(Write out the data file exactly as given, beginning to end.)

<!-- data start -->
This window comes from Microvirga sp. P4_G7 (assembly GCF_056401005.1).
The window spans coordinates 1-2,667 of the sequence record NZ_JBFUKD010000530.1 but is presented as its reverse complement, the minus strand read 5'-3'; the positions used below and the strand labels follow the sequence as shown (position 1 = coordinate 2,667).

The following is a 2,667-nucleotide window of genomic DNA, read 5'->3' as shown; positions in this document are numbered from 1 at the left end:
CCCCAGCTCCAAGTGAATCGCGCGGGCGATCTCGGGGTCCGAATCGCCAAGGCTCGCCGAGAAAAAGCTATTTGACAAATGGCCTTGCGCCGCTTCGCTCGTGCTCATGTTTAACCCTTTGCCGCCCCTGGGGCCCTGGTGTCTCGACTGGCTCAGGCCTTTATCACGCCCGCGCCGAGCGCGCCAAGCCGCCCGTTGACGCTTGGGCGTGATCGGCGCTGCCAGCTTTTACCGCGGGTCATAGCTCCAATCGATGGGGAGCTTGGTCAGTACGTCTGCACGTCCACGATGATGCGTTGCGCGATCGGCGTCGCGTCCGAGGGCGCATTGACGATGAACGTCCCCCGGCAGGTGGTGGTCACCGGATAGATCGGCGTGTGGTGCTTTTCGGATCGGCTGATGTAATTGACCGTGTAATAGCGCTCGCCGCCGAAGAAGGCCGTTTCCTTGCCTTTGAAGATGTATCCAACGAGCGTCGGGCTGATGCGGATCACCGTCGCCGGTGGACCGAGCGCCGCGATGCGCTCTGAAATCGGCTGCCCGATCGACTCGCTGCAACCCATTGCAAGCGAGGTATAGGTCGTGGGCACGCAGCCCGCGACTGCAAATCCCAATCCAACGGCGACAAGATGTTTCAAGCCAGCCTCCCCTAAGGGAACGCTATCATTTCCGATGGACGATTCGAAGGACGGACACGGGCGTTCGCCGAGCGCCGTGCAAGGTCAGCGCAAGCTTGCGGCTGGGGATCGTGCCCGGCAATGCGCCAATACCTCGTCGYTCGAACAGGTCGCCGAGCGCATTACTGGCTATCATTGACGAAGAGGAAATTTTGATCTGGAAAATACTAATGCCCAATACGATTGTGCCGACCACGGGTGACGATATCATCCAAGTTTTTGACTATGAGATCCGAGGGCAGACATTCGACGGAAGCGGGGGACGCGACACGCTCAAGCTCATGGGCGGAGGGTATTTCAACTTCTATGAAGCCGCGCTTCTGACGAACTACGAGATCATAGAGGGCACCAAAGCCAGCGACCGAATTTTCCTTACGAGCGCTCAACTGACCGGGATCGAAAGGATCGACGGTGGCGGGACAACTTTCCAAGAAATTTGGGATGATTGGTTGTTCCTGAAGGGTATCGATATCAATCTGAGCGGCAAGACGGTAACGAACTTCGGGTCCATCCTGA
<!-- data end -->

This window comes from Microvirga sp. P4_G7 (assembly GCF_056401005.1).
The window spans coordinates 1-2,667 of the sequence record NZ_JBFUKD010000530.1 but is presented as its reverse complement, the minus strand read 5'-3'; the positions used below and the strand labels follow the sequence as shown (position 1 = coordinate 2,667).

The following is a 2,667-nucleotide window of genomic DNA, read 5'->3' as shown; positions in this document are numbered from 1 at the left end:
CCCCAGCTCCAAGTGAATCGCGCGGGCGATCTCGGGGTCCGAATCGCCAAGGCTCGCCGAGAAAAAGCTATTTGACAAATGGCCTTGCGCCGCTTCGCTCGTGCTCATGTTTAACCCTTTGCCGCCCCTGGGGCCCTGGTGTCTCGACTGGCTCAGGCCTTTATCACGCCCGCGCCGAGCGCGCCAAGCCGCCCGTTGACGCTTGGGCGTGATCGGCGCTGCCAGCTTTTACCGCGGGTCATAGCTCCAATCGATGGGGAGCTTGGTCAGTACGTCTGCACGTCCACGATGATGCGTTGCGCGATCGGCGTCGCGTCCGAGGGCGCATTGACGATGAACGTCCCCCGGCAGGTGGTGGTCACCGGATAGATCGGCGTGTGGTGCTTTTCGGATCGGCTGATGTAATTGACCGTGTAATAGCGCTCGCCGCCGAAGAAGGCCGTTTCCTTGCCTTTGAAGATGTATCCAACGAGCGTCGGGCTGATGCGGATCACCGTCGCCGGTGGACCGAGCGCCGCGATGCGCTCTGAAATCGGCTGCCCGATCGACTCGCTGCAACCCATTGCAAGCGAGGTATAGGTCGTGGGCACGCAGCCCGCGACTGCAAATCCCAATCCAACGGCGACAAGATGTTTCAAGCCAGCCTCCCCTAAGGGAACGCTATCATTTCCGATGGACGATTCGAAGGACGGACACGGGCGTTCGCCGAGCGCCGTGCAAGGTCAGCGCAAGCTTGCGGCTGGGGATCGTGCCCGGCAATGCGCCAATACCTCGTCGYTCGAACAGGTCGCCGAGCGCATTACTGGCTATCATTGACGAAGAGGAAATTTTGATCTGGAAAATACTAATGCCCAATACGATTGTGCCGACCACGGGTGACGATATCATCCAAGTTTTTGACTATGAGATCCGAGGGCAGACATTCGACGGAAGCGGGGGACGCGACACGCTCAAGCTCATGGGCGGAGGGTATTTCAACTTCTATGAAGCCGCGCTTCTGACGAACTACGAGATCATAGAGGGCACCAAAGCCAGCGACCGAATTTTCCTTACGAGCGCTCAACTGACCGGGATCGAAAGGATCGACGGTGGCGGGACAACTTTCCAAGAAATTTGGGATGATTGGTTGTTCCTGAAGGGTATCGATATCAATCTGAGCGGCAAGACGGTAACGAACTTCGGGTCCATCCTGA